Your Legal Rights If You've Been Arrested in the UK

arrestedThe following guide by experts in criminal law, James Murray Legal Firm, gives key advice on your rights and expectations if you've been arrested by the police.

Correct Arrest Procedure

Once you've been arrested, the police should explain why they have done so and explain why they have done so. You should then be taken to the police station as soon as possible - the exception to this is if you've been arrested or theft, in which case they might spend time retrace your steps in the attempt to recover the stolen goods.

What to Expect at the Police Station

After you've been taken you to the police station, you have the following rights which they need to let you know about by giving you a written notice:

  • right to inform someone of your arrest.
  • right to legal advice.
  • right to look at the Police Codes of Practice.
  • right to silence.

You can ask for free legal advice under the Duty Solicitors' Scheme whenever you choose, with the exception of very serious cases where legal contact will be delayed.

When it comes to the right to inform someone of your arrest, you should allowed to do this within a reasonable amount of time. There are exceptions however - the Duty Officer will delay this if they believe this will:

  • lead to other suspects being alerted.
  • cause interference with evidence.
  • affect the police's ability to recover property.
  • prevent recovery of the proceeds resulting from drug offences.

Unless a magistrate or an officer with the rank of superintendent or above gives permission, the police are not allowed to detain you for more than 24 hours without charging you.

Once charged, if you’re still in detention instead of granted bail, you should be brought before the magistrates the next day, with the exception of Sundays, Christmas Day and Good Friday. If you're arrested as a suspected terrorist, different rules apply.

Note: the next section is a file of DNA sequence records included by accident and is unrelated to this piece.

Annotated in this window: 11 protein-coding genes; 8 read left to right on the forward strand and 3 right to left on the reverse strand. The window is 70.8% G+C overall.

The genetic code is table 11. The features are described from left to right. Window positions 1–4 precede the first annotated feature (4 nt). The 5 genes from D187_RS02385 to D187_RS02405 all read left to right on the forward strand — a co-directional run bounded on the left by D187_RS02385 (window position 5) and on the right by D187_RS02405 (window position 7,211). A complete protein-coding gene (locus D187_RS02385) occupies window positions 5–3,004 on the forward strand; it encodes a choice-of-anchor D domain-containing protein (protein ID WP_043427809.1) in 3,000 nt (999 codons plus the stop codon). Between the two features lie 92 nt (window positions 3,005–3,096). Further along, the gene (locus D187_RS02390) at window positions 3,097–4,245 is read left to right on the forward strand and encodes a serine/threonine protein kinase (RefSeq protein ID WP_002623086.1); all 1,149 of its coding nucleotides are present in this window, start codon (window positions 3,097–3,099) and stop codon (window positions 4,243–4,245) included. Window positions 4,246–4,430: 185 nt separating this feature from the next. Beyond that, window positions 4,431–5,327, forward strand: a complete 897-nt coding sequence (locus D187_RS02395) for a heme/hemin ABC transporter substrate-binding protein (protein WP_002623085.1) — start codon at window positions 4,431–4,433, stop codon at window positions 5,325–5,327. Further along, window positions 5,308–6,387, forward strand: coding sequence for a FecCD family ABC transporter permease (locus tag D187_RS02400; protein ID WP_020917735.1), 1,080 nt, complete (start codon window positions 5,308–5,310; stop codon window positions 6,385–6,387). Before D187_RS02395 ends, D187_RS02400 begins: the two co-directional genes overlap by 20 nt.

If you've been arrested, charged, convicted or received a caution, warning or reprimand for a recordable offence in England and Wales, the police have the right to take your fingerprints, photographs and a DNA sample without your consent. From 31 October 2013 however, if you're arrested or charged but not convicted of a minor offence, your fingerprints and DNA profile must be deleted from the DNA database as soon as a search has been carried out to see if there is a match with any other crimes that have been recorded.

Once you are released from the police station, you are entitled to a written copy of your custody record, which you will also be asked to sign.

Legal Advice

When in custody you invoke your right to legal advice, your request will be passed to the Defence Solicitor Call Centre. If the offence is less serious, such as drink driving, disorderly behaviour and breaches of bail, the Call Centre will refer you instead to the Criminal Defence Service Direct, which employs solicitors to give you legal advice over the telephone.

At all times however you have the right to receive guidance from a solicitor in person if:

  • you’re accused of a serious offence, or
  • the police intend to interview you under caution, or
  • you’re considered to be vulnerable.

Once you ask for legal advice, the police are not normally allowed to continue questioning you until you've spoken to a solicitor.

If you're from abroad, you have the right to have your High Commission, Embassy or Consulate notified of your whereabouts.


As specialists in criminal law, James Murray Legal Firm advise anyone charged with a criminal offence to only choose solicitors who experienced in that area of law, since your very freedom could be in their hands.

Information Shared By: James Murray Legal Firm

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